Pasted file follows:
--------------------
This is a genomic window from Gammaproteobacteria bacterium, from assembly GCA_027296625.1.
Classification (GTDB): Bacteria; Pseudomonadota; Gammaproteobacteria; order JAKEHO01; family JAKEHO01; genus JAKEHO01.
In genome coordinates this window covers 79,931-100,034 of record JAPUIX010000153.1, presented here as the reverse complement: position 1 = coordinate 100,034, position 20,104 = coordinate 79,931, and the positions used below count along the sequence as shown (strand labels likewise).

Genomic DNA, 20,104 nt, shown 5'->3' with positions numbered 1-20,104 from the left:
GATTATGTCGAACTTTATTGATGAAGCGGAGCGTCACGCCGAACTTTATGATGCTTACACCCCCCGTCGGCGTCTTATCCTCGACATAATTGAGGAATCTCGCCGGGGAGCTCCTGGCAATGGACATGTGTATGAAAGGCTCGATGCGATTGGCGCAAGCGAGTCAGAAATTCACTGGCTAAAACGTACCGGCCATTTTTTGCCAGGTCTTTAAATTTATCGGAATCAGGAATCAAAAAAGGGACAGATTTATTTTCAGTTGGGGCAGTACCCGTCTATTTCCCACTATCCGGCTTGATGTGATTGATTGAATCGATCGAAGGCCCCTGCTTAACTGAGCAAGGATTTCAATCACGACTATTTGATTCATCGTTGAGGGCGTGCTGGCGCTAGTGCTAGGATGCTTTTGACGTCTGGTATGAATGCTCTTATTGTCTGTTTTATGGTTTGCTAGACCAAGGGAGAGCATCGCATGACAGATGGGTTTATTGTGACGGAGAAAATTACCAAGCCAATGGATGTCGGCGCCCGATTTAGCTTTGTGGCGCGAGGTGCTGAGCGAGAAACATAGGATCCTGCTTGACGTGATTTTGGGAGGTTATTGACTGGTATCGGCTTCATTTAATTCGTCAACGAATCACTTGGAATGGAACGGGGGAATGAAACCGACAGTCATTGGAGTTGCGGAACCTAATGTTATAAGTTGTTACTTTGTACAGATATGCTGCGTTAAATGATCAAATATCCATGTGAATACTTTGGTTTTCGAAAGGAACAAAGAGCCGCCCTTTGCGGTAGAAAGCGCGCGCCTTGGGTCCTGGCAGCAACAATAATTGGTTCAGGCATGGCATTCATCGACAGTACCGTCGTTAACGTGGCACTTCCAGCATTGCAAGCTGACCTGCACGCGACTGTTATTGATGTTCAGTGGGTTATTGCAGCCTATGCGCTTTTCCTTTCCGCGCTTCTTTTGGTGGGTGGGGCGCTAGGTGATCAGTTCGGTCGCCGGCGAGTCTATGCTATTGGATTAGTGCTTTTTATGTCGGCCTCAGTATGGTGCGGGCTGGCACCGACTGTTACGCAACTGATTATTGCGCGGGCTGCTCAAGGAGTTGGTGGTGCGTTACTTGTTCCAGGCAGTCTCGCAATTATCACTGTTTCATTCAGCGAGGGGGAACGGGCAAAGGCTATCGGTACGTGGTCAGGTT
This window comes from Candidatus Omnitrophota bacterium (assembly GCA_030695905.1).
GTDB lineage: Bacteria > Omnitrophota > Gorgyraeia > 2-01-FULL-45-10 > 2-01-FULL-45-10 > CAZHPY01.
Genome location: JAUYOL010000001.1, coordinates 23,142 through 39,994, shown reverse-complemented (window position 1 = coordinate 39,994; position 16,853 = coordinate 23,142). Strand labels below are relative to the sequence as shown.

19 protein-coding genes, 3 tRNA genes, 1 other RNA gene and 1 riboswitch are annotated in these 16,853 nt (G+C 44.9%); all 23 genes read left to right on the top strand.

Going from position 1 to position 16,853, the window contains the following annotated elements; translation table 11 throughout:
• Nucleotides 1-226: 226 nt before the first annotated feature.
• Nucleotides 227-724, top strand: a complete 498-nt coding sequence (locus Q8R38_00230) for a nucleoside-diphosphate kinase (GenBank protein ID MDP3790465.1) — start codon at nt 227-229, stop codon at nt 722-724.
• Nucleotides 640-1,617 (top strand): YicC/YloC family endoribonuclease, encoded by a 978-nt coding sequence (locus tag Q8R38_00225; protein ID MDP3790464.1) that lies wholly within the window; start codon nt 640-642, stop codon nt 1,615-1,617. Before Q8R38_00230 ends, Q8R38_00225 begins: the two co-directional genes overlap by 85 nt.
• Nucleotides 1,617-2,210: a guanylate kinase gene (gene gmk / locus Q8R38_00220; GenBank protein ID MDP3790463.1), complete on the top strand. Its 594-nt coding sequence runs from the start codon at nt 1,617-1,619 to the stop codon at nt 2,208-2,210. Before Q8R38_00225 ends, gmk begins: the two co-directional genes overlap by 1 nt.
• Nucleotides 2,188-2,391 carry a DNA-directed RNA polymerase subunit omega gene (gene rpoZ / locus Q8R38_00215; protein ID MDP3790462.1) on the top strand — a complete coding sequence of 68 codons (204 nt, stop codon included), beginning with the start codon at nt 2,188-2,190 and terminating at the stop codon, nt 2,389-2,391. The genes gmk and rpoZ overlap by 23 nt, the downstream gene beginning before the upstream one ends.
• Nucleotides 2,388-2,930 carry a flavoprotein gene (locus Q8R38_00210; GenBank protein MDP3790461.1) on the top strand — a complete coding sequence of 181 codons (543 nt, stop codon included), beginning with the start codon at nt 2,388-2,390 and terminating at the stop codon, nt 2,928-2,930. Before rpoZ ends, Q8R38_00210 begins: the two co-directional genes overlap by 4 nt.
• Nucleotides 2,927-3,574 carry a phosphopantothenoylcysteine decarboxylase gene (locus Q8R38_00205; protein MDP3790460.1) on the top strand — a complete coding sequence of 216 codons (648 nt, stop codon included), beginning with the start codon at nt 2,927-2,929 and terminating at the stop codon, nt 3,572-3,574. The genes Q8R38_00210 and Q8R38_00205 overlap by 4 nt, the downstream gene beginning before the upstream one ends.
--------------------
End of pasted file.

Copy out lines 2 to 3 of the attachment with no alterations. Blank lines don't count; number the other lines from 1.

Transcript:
Classification (GTDB): Bacteria; Pseudomonadota; Gammaproteobacteria; order JAKEHO01; family JAKEHO01; genus JAKEHO01.
In genome coordinates this window covers 79,931-100,034 of record JAPUIX010000153.1, presented here as the reverse complement: position 1 = coordinate 100,034, position 20,104 = coordinate 79,931, and the positions used below count along the sequence as shown (strand labels likewise).